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Jean-Yves Gilg

Editor, Solicitors Journal

Lawyers losing nearly 25 minutes per day due to poor IT

Lawyers losing nearly 25 minutes per day due to poor IT


Fixing outdated and poorly managed IT systems will boost productivity

The average employee in the legal profession is losing nearly 25 minutes per day of productive time because of technology issues, new research has found.

Slow-running systems were the most commonly cited issue (77 per cent), followed by connection failures (65 per cent), and outdated hardware or software (31 per cent), resulting in lawyers losing 24.74 minutes per day, according to a report by Managed 24/7 on the impact of poor IT on the UK's workforce productivity.

One in four also attributed a lack of training to the problems they experienced when using IT software. Legal sector employees had an average of 0.58 days of IT training in the last year while the average worker had 0.85 days.

John Pepper, CEO and founder of IT service provider Managed 24/7, told Solicitors Journal: 'The legal sector has been one of the hardest hit in these statistics. In a sector with a reliance on high-cost staff and a focus on billable hours, it has a significant impact on productivity and profitability.

'It is time to give IT functions the analytical tools to laser focus on improving workforce productivity across the whole and also concentrate on areas that impact on customers directly. In turn, legal firms can expect to bill more, have happier customers, and a motivated workforce.'

Overall, the report suggested that IT failure could cost UK PLCs £35bn per year. In addition to the underlying costs in terms of productivity and the bottom line, the report also found that employees were disgruntled with the impact poor IT was having on their work.

A third believed that their workplace IT systems were damaging their ability to do a good job while 44 per cent said IT problems directly cost their business time and money.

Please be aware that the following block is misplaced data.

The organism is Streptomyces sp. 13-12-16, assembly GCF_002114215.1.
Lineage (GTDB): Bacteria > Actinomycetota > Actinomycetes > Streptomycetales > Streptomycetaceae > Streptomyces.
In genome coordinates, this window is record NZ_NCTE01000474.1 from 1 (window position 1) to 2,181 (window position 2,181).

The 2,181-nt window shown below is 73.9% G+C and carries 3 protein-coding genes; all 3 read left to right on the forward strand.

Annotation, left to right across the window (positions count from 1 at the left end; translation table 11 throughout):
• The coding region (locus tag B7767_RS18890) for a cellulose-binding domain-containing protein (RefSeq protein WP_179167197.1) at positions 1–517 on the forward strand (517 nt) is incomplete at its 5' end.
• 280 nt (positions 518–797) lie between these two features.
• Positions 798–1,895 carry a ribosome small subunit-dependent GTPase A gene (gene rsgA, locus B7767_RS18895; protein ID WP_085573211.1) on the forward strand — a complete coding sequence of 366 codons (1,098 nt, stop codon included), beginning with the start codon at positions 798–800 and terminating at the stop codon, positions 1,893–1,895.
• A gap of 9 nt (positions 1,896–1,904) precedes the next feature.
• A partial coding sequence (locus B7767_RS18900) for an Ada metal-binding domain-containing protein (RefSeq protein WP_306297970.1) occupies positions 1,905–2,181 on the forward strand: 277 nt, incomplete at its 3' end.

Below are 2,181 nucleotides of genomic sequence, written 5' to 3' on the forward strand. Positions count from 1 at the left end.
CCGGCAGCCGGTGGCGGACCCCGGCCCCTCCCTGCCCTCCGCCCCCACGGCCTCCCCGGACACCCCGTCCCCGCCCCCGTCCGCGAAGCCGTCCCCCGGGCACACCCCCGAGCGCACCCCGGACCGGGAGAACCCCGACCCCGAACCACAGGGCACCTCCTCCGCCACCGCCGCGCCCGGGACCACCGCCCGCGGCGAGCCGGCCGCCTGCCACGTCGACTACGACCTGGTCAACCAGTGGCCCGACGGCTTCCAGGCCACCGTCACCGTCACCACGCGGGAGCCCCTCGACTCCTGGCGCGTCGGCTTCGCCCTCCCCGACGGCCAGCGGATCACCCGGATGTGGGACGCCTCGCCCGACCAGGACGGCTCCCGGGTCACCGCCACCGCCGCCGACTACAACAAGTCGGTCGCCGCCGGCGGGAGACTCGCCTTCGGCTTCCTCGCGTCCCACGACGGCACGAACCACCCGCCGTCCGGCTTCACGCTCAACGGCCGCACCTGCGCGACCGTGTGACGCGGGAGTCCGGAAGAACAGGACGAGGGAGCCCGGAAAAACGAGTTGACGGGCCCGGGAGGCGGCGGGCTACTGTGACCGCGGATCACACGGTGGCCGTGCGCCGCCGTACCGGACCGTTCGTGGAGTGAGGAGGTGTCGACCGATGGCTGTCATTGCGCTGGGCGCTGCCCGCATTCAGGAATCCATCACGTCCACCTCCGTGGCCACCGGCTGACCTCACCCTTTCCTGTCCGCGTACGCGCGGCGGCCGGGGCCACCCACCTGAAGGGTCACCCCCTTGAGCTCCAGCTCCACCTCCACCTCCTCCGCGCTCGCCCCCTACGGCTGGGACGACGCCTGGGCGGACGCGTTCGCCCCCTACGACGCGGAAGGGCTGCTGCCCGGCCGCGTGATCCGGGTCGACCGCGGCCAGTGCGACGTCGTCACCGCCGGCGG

Moreover, 40 per cent agreed that they had better IT systems at home than at work while one in four who had experienced IT issues said it had caused customers to complain.

When issues do occur, more than a third (34 per cent) of all IT users do not feel that they receive sufficient IT support. Large companies (those with more than 500 employees) have the worst record for resolving IT issues, with 15 per cent of respondents finding it can take more than a day for them to be resolved. More than a quarter of staff said they have become inclined to try to fix issues on their own.

Pepper added: 'The UK is facing a productivity crisis. The UK currently ranks seventh in the G7 and 17th in the G20 for productivity per person, and fixing our outdated and poorly managed IT systems and support should play a significant role in closing this gap, especially in the UK legal sector.

'It takes a German worker four days to produce what his or her UK counterpart does in five and this crisis is resulting in the UK lagging well behind other developed nations. In light of recent outages such as at British Airways and the NHS, it is time for the UK to address our IT issues to ensure we aren't left behind by our more technically adept neighbours.'

Matthew Rogers is a legal reporter at Solicitors Journal | @lex_progress